Recently, there have been several new diets to help people lose weight. However, one of the many new health-promoting foods that people are beginning to pay attention to is the low sulfur diet.
This diet comes in the light of discoveries that people can be sulfur intolerant. As with several new diets that have gain popularity most recently, it is vital to find out how accurate the idea behind the low-sulfur diet is, as well as weighing the risks and benefits associated with feeding on a low sulfur diet.
Unlike most diet with the potential triggers being gluten or glucose, sulfur is known to be an important mineral that the human body needs for the performance of certain vital functions. This makes it difficult for some people to believe that it is possible to be intolerant to sulfur.
Before we discuss the science behind sulfur intolerance, it is essential that we know some basic definitions so that going forward will be much easier. Several substances contain sulfur which individuals may be allergic to or have an intolerance for here are some of them:
- Sulfide: this a class of minerals that contains sulfide or has two sulfide ions as the major anion.
- Sulfate: a salt that is the outcome between sulfuric acid and a different chemical; synthetic sulfates are found in sodium Laureth sulfate and sodium lauryl sulfate, which is often used in personal care products and cleaning.
- Sulfite: commonly used in food processing for preservation and enhancing food. Compounds belonging to this class contain a sulfite ion and are salts from sulfurous acid.
- Sulfa drugs: sulfa sounds like sulfur, but it isn’t the same as sulfur. This active ingredient found in certain medications and antibiotics is not the same as sulfur or sulfites.
In this article, we will discuss mainly an intolerance to sulfur as it naturally presents in food and also used on the body. However, we will not discuss the additive compounds mentioned above.
Table of Contents
- Foods That Contain Sulfur
- How The Human Body Uses Sulfur
- Potential Downsides
- Sulfur in Detoxification
- So, Is Sulfur Causing problems for Some People?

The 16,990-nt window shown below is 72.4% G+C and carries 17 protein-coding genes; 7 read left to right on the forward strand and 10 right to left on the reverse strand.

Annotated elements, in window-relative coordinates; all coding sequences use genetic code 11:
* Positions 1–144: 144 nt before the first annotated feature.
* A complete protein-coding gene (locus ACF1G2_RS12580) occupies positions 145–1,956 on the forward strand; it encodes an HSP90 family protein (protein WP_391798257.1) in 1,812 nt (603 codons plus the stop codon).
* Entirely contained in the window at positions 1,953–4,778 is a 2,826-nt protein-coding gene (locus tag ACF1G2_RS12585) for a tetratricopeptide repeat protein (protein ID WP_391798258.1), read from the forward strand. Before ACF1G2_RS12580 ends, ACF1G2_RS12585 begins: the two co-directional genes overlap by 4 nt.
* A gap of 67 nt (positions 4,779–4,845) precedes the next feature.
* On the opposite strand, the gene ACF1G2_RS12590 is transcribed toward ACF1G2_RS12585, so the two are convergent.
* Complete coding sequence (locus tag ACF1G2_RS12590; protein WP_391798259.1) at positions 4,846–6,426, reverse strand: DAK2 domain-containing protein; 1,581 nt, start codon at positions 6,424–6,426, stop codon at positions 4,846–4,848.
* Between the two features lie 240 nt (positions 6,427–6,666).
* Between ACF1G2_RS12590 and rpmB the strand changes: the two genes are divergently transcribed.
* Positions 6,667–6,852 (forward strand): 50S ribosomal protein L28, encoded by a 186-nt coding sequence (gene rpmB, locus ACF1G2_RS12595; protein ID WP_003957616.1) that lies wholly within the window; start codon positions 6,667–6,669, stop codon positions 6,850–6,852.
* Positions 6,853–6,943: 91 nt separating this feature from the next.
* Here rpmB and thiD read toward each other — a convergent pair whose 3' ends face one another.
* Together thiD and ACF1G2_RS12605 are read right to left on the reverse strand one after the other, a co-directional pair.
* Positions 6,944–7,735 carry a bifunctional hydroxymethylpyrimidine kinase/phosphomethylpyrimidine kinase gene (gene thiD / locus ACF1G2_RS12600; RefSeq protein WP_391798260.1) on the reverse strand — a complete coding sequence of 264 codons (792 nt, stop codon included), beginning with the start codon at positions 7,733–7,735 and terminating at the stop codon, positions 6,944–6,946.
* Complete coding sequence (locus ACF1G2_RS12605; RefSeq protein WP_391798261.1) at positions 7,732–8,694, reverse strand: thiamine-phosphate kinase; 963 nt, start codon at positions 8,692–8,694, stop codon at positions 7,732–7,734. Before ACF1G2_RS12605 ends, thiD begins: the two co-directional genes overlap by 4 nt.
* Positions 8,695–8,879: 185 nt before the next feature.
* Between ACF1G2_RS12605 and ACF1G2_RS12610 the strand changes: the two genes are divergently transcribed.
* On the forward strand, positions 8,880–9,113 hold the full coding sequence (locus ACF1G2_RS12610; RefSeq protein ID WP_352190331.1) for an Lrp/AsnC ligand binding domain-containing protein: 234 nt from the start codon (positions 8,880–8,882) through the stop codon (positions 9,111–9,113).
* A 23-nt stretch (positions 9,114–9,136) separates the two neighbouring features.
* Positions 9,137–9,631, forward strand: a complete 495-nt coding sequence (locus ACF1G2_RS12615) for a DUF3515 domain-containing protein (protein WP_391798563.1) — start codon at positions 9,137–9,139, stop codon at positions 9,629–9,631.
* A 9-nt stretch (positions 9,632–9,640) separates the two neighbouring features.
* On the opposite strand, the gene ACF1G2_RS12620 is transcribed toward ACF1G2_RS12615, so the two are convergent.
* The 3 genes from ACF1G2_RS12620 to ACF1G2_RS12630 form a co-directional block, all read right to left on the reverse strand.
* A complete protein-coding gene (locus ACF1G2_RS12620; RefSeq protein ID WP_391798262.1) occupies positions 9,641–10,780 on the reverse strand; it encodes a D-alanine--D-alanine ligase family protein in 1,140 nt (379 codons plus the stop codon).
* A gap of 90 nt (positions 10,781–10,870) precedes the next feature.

- Possible Causes of Sulfur Intolerance
Foods That Contain Sulfur
As we will discuss, two of the primary places where sulfur can be found are the sulfur-containing amino acids cysteine and methionine. Food with high methionine content is animal-sources of protein, such as:
The plant sources of methionine include seeds, nuts, grains, and legumes, including;
- Brazil nuts
- Black beans
- Pumpkin seeds
- Kidney beans
- Sesame seeds
- White beans
- Wild rice
Cysteine-rich foods include;
- Turkey breast
Other foods with high sulfur content include;
- Organ meats
- Cheese, especially parmesan and cheddar
- Allium vegetables (leeks, garlic, onions, chives, etc.)
- Cruciferous vegetables ( Brussels sprouts, broccoli, cabbage, cauliflower, kale, etc.)
Apart from food sources, it is possible that people have sulfur in their drinking water, depending on the water treatment process and what more importantly, the materials the pipes are made of.
How The Human Body Uses Sulfur
One of the first places you will find sulfur in the body is in sulfur-containing amino acids, particularly taurine, homocysteine, cysteine, and methionine.
These amino acids mentioned above play vital roles in the body, including oxidation reactions, your immune system, protein structures, and metabolism, although cysteine and methionine are the only amino acids used in proteins.
Methionine functions as a precursor to S-adenosylmethionine (SAM), while cysteine acts as a precursor to taurine and glutathione. SAM is known as an antioxidant, and functions as the methyl donor for methyltransferases that effect changes to RNA, DNA, and proteins. This means that sulfur plays a role in the methylation processes of cells.